Häxan: Witchcraft Through the Ages (1922)
"Häxan" (original title)

Not Rated  |   |  Documentary, Horror  |  27 May 1929 (USA)
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Reviews: 67 user | 81 critic

Fictionalized documentary showing the evolution of witchcraft, from its pagan roots to its confusion with hysteria in modern Europe.

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Cast overview, first billed only:
Maren Pedersen ...
Heksen / The Witch
Clara Pontoppidan ...
Nonne / Nun
Elith Pio ...
Heksedommer / Witch Judge (The Young Monk)
Oscar Stribolt ...
Graabroder / Doctor (The Fat Monk)
Tora Teje ...
En hysterisk kvinde / Modern Hysteric (The Kelptomaniac)
John Andersen ...
Chief Inquisitor (as Johs Andersen)
Benjamin Christensen ...
Djævlen / The Devil
Poul Reumert ...
Juveler / Jeweler
Karen Winther ...
Kate Fabian ...
Gammel jomfru / Old Maid
Else Vermehren ...
Nonne / Nun
Astrid Holm ...
Johannes Andersen ...
Heksedommer / Witch Judge
Gerda Madsen ...
Nonne / Nun
Aage Hertel ...
Heksedommer / Witch Judge


Part history lesson followed by re-enactments with actors, this film takes depicts the history of witchcraft from its earliest days through to the present day (in this case,1922 or thereabouts). The result is a documentary-like film that must be among the first to use re-enactments as a visual and narrative tool. From pagan worship to satanic rites to hysteria, the film takes you on a journey through the ages with highly effective visual sequences. Written by garykmcd

Plot Summary | Add Synopsis


Benjamin Christensens stora film.


Not Rated | See all certifications »

Parents Guide:






Release Date:

27 May 1929 (USA)  »

Also Known As:

Häxan: Witchcraft Through the Ages  »

Filming Locations:


Box Office


SEK 2,000,000 (estimated)

Company Credits

Show detailed on  »

Technical Specs


| (1968 re-release) | (DVD) | (original)

Sound Mix:




Aspect Ratio:

1.33 : 1
See  »

Did You Know?


Included among the '1001 Movies You Must See Before You Die', edited by Steven Jay Schneider. See more »


The monk drains his wine glass. When he chases the maid round the table in the next shot it is half full. See more »


Lovelorn Woman: Karna, can you perchance get me a love potion that has power over a pious man of the church?
Karna - the Witch: Here, young maiden, take a potion of cat feces and dove hearts, boiled during the full moon. A drop of this in a man's drink will soften his heart at once.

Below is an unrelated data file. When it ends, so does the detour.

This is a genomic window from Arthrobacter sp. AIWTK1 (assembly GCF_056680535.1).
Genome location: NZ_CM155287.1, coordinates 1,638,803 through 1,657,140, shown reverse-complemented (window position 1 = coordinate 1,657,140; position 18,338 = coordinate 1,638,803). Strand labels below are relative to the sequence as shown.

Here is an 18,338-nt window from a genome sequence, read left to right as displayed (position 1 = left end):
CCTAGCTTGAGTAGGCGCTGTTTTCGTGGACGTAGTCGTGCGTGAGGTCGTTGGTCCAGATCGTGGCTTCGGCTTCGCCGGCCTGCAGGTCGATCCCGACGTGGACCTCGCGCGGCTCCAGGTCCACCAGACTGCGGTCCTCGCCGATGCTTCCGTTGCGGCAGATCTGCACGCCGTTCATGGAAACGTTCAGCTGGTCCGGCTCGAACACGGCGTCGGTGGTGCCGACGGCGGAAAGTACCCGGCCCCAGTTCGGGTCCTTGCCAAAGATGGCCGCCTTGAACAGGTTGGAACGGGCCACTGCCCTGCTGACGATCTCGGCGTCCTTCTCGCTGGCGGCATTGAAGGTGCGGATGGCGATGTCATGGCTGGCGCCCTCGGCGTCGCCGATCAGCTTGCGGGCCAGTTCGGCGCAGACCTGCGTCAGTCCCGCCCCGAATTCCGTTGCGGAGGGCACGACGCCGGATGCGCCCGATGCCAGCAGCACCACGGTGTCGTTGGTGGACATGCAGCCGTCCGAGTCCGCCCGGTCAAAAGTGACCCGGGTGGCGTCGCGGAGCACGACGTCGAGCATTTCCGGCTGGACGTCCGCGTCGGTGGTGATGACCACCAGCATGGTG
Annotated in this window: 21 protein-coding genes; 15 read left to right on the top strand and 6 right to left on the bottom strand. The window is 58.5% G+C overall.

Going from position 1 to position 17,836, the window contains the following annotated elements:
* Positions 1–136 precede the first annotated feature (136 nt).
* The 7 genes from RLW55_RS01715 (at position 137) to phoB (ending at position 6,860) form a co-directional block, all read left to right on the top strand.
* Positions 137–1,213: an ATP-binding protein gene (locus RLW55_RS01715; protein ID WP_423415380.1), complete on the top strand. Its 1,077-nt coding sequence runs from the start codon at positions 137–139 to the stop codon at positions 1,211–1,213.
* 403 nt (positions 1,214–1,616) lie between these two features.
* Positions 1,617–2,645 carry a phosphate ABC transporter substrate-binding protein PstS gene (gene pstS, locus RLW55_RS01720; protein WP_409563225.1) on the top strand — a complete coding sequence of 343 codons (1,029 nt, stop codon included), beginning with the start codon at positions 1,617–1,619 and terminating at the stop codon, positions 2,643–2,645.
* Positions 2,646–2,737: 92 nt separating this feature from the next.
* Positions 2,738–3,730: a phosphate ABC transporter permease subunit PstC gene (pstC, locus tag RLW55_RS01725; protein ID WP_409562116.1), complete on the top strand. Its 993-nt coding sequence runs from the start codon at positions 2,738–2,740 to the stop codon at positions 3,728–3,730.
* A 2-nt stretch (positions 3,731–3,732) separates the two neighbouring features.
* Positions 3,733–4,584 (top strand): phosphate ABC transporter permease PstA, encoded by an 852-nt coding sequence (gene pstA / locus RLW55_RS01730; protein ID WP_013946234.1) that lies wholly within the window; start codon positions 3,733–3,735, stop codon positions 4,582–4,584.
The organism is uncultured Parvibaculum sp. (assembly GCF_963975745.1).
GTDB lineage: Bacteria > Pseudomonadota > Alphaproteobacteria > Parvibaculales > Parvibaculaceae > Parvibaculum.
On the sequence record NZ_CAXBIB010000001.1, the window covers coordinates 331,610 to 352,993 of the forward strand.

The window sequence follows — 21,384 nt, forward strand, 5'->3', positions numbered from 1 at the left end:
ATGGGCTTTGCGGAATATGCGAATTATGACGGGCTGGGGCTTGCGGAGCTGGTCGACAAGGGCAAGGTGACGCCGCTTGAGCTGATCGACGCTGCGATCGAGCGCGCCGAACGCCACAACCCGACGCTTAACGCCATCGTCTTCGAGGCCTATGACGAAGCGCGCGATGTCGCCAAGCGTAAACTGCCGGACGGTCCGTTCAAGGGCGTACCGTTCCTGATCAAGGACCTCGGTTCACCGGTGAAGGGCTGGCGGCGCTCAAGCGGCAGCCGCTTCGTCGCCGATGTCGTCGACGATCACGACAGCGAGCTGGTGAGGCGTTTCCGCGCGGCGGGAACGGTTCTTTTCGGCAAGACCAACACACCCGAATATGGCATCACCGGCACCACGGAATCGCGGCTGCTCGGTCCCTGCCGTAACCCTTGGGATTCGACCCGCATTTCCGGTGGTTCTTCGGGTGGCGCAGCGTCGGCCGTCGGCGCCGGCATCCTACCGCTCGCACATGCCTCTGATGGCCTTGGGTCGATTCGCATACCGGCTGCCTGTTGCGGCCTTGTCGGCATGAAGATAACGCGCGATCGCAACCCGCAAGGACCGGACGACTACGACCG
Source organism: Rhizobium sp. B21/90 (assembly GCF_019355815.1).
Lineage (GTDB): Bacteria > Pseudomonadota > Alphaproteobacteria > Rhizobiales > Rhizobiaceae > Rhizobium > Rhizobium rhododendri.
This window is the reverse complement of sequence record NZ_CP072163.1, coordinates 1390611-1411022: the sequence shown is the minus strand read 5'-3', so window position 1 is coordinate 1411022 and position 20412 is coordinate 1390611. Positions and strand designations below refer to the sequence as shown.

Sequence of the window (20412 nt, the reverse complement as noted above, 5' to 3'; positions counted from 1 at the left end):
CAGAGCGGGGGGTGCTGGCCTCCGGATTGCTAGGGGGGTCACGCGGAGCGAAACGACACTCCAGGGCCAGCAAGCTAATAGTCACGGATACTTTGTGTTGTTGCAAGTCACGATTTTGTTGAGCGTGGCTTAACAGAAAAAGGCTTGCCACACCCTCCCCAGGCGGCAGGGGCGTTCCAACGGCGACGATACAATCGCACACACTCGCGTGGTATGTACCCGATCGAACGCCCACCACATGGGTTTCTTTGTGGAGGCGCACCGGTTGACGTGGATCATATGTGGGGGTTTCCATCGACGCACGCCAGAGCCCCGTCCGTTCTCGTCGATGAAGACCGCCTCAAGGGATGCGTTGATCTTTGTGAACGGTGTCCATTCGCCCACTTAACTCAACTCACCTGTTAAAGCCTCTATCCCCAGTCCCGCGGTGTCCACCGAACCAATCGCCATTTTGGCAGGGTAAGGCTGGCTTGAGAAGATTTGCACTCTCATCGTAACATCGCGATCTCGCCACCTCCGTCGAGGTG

Lovelorn Woman: Karna, can i have an even stronger potion?
Karna - the Witch: If the maiden wishes to drive the man out of his wits for love... I have a potion boiled in May from a young and playful male sparrow. Hold your coins, maiden! First smell my ointment! This ointment is good,...
See more »

Crazy Credits

Director Benjamin Christensen personally thanks his cinematographer and art director through the opening titles. See more »


Edited into Scream Greats, Vol. 2: Satanism and Witchcraft (1986) See more »

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User Reviews

One of the weirdest and most bizarre of all time
5 August 1999 | by (Atlanta, GA USA) – See all my reviews

More commonly known as "Witchcraft Through the Ages", this is definitely one of the most bizarre, visually arresting movies of all time, even nearly 80 years later. It starts out as a rather dry documentary, detailing medieval superstitions and folklore while showing ancient woodcarvings of witches and demons in various forms. Then we move on into the dramatic portion of the film. In one scene we see witches concocting potions using the body parts of corpses from the gallows. One witch walks in carrying a bundle of sticks, and undoes the bundle revealing a decomposed human hand hidden inside. Fans of "The Blair Witch Project" should take notice, especially considering that the Danish title of this film is "Haxan", also the name of the movie company that created "Blair Witch".

Director Benjamin Christensen appears as a leering, tongue-wagging Satan, with very realistic makeup. The witches are shown with the Devil and his minions performing various acts of sacrilege and perversion that must have been extremely shocking at the time the movie originally appeared, and would be offensive to many people still. The film was banned for many years because of the depiction of these acts (not to mention the occasional nudity), as well as sacrileges performed by nuns and monks. There are some stop-motion animation sequences (pre-Harryhousen, no less) that are very good, especially for the time. This is a difficult movie to describe. It really is something that you'd have to see for yourself.

The version I am reviewing is actually the re-issue from 1966, with a dubbed-over narration by beat novelist/junkie William Burroughs, and a modern, jazzy score featuring Jean-Luc Ponty. I enjoyed Burroughs' narration quite a bit, but oftimes the music is annoyingly inappropriate. Sometimes it works very well, but most of the time I was wishing for a standard orchestral, or vitaphone, score. A Klezmer score, even, would have been very effective. There are a few different versions available, some with subtitles and an orchestral score. Maybe one of these days they'll come out with a version featuring the Burroughs narration along with a more appropriate orchestral score. That would be perfect. As it is, this an impressive, compulsively watchable film that still goes further than most dare to go, even in these much more permissive times.

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